AUSTIN (KXAN) — A monthly fee or initial deposit is standard for Texas renters who have pets, but a bill filed this legislative session could change what landlords can require in the future.
State Rep. Jon Rosenthal, D-Houston, brought forward House Bill 1166 to potentially alter what landlords in Texas can tack onto a pet owner’s lease. The legislation, if it passes, would allow landlords to either cap a monthly pet fee at $20 or collect a one-time refundable pet deposit at the outset of someone’s lease. However, the proposal would prevent them from doing both.
Rosenthal, whose family has four dogs, told KXAN that these kinds of costs imposed by landlords are currently unregulated in the state. He said his bill would place some “reasonable limits” that do not exist at the moment.
“Absolutely, landlords should be able to cover the costs incurred with having a pet in the rental space,” Rosenthal said. “But those deposits should be refundable if there’s no damage or if they’re going to charge a monthly pet rent that’d be capped at a reasonable amount. We’re going to ask the landlords, landowners to choose — have a reasonable deposit or a reasonable pet rent so that they can still cover their costs without basically pricing family members out of their homes.”
He said he believes changing this could also help with the housing affordability crisis that people living in Texas cities are dealing with now.
“Not only is housing scarce, rental housing is scarce, forcing the cost to go up, but then you add these types of fees on top of that,” he said. “It literally forces families to choose between. In thousands of cases across Texas in the last few years, families are making decisions between being able to keep their pet that they consider a family member or having a place to live. It’s an untenable situation.”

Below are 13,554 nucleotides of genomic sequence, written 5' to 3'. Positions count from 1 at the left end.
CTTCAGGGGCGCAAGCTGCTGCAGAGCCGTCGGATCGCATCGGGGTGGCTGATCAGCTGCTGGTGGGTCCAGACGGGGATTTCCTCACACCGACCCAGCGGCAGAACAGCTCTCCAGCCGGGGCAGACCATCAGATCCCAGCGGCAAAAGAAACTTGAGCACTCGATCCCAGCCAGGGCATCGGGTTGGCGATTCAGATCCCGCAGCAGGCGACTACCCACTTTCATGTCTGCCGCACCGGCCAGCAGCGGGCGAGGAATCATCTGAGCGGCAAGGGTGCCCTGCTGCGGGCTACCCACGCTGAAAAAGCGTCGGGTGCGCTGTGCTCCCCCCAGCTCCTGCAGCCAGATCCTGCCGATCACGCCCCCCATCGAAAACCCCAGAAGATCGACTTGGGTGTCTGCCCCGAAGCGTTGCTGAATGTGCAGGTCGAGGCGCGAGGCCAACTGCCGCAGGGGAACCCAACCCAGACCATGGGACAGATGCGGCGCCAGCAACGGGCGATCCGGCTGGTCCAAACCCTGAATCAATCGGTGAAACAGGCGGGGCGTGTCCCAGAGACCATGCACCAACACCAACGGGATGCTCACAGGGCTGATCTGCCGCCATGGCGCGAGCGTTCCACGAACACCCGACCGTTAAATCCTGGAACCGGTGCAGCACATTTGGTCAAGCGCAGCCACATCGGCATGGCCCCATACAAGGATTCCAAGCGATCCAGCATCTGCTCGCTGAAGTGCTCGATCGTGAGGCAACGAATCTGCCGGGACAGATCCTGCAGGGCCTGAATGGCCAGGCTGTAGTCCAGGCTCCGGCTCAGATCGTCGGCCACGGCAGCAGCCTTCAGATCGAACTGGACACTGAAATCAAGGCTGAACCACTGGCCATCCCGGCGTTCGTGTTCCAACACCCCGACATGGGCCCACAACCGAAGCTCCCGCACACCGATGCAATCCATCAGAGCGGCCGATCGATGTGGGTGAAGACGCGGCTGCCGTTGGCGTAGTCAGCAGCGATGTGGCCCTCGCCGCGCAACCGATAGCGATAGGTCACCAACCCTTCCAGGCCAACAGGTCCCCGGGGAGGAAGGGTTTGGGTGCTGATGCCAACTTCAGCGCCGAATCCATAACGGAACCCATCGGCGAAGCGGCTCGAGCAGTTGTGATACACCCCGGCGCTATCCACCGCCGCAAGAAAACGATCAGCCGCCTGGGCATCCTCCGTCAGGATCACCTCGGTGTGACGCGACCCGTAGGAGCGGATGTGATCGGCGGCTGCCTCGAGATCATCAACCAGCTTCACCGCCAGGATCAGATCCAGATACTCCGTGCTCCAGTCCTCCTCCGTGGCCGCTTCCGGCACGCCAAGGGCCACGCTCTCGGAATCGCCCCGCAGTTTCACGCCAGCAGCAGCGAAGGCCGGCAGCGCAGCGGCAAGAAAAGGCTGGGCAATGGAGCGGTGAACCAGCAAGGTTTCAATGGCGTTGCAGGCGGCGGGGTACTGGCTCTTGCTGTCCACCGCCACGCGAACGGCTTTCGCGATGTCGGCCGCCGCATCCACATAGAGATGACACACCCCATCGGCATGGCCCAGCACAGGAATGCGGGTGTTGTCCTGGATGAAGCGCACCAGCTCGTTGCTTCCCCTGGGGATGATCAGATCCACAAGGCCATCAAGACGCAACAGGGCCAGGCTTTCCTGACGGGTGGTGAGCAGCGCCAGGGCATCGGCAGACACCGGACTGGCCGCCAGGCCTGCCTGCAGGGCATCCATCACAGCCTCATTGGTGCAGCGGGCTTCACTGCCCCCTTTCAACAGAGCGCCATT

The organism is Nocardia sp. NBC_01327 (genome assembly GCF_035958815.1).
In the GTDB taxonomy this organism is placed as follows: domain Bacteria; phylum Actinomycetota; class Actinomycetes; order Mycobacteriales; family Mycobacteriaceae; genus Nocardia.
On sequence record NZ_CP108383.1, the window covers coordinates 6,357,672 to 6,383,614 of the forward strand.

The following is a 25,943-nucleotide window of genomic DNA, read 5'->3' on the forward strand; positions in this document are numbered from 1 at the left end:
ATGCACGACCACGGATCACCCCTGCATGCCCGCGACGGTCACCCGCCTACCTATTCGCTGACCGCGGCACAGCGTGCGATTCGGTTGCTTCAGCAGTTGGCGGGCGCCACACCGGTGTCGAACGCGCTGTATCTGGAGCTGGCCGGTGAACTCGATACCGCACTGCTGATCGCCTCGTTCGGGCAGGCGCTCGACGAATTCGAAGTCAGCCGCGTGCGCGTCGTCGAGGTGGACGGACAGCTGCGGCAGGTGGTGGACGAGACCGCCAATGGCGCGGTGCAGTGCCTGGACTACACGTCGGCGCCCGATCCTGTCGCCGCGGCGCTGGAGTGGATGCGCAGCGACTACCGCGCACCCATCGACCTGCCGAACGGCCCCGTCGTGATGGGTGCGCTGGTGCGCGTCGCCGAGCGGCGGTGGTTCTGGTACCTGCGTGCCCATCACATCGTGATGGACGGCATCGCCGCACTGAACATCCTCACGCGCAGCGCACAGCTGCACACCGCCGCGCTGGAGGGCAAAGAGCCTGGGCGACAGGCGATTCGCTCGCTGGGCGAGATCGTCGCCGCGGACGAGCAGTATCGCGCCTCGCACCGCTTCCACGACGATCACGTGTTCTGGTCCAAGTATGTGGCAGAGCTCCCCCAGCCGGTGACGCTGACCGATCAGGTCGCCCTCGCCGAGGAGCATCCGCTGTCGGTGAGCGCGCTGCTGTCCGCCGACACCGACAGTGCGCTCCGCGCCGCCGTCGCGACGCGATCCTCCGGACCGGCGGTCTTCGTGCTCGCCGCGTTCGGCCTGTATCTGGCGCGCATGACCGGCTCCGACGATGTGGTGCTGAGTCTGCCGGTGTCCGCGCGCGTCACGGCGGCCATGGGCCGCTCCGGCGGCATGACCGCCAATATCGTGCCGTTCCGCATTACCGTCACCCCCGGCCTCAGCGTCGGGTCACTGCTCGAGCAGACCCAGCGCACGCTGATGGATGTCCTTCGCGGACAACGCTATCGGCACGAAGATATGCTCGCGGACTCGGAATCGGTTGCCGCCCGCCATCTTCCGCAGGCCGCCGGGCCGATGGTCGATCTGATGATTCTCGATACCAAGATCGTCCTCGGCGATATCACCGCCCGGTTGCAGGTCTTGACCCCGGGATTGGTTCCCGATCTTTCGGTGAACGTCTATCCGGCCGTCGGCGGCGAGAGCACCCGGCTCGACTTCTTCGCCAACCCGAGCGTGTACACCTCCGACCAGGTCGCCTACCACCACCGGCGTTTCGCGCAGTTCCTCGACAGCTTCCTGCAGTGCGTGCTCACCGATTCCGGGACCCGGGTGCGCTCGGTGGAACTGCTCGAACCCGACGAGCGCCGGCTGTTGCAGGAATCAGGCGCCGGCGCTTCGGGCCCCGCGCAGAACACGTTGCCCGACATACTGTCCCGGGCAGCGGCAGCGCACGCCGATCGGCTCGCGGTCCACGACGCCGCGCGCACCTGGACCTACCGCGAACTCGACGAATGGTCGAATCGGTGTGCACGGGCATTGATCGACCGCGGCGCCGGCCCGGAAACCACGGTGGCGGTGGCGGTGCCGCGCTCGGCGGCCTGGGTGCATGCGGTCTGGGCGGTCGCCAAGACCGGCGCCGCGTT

The Texas Apartment Association, a nonprofit advocating for the rental housing industry, has not yet taken a stance on this bill but opposed similar bills filed in the past. David Mintz, the organization’s vice president of government affairs, criticized the proposal.
In a statement shared with KXAN, Mintz wrote, “HB 1166 doesn’t consider that deposits and monthly charges for animals are used for different purposes. A deposit covers extra damage that may be caused by a pet, such as the need to deflea carpets or remove urine stains. Monthly charges help cover the cost of services for pet owners, including personnel to pick up pet litter, dog parks, pet washing stations, etc. Regardless, all fees are disclosed upfront before someone signs a lease so a pet owner can make an informed decision before renting at a property that charges a pet deposit and/or a monthly charge.”
Rosenthal responded to the association’s concerns about his legislation, saying he would like to work with the organization to understand those and potentially soften some of the provisions.
He also expressed confidence in getting the bill through the GOP-led legislature because, in his words, “Republicans love pets, too.” He pointed out how a Republican lawmaker introduced a bill during the last session to create criminal penalties for unlawfully restraining a dog, which Gov. Greg Abbott ultimately signed into law after vetoing an earlier version.
It remains unclear whether the legislation will be able to pass the Texas House and Senate or if the governor would support it enough to sign it into law. If it becomes law, though, it would go into effect on Sept. 1, 2023. The new rules that this bill would bring to pet fees and deposits in Texas would only apply to leases signed or renewed on or after that effective date.
A study published two years ago examined rental properties in several Texas cities to “understand the extent to which renting with pets may create an additional cost burden for renters.” The researchers specifically looked at apartments that described themselves as pet friendly. What researchers found for Texas cities is that higher-cost, pet-friendly units are less likely to have pet fees. These units are more likely to be in high-income and predominantly white communities, while the heaviest pet fees land in low-income and predominantly Latino communities.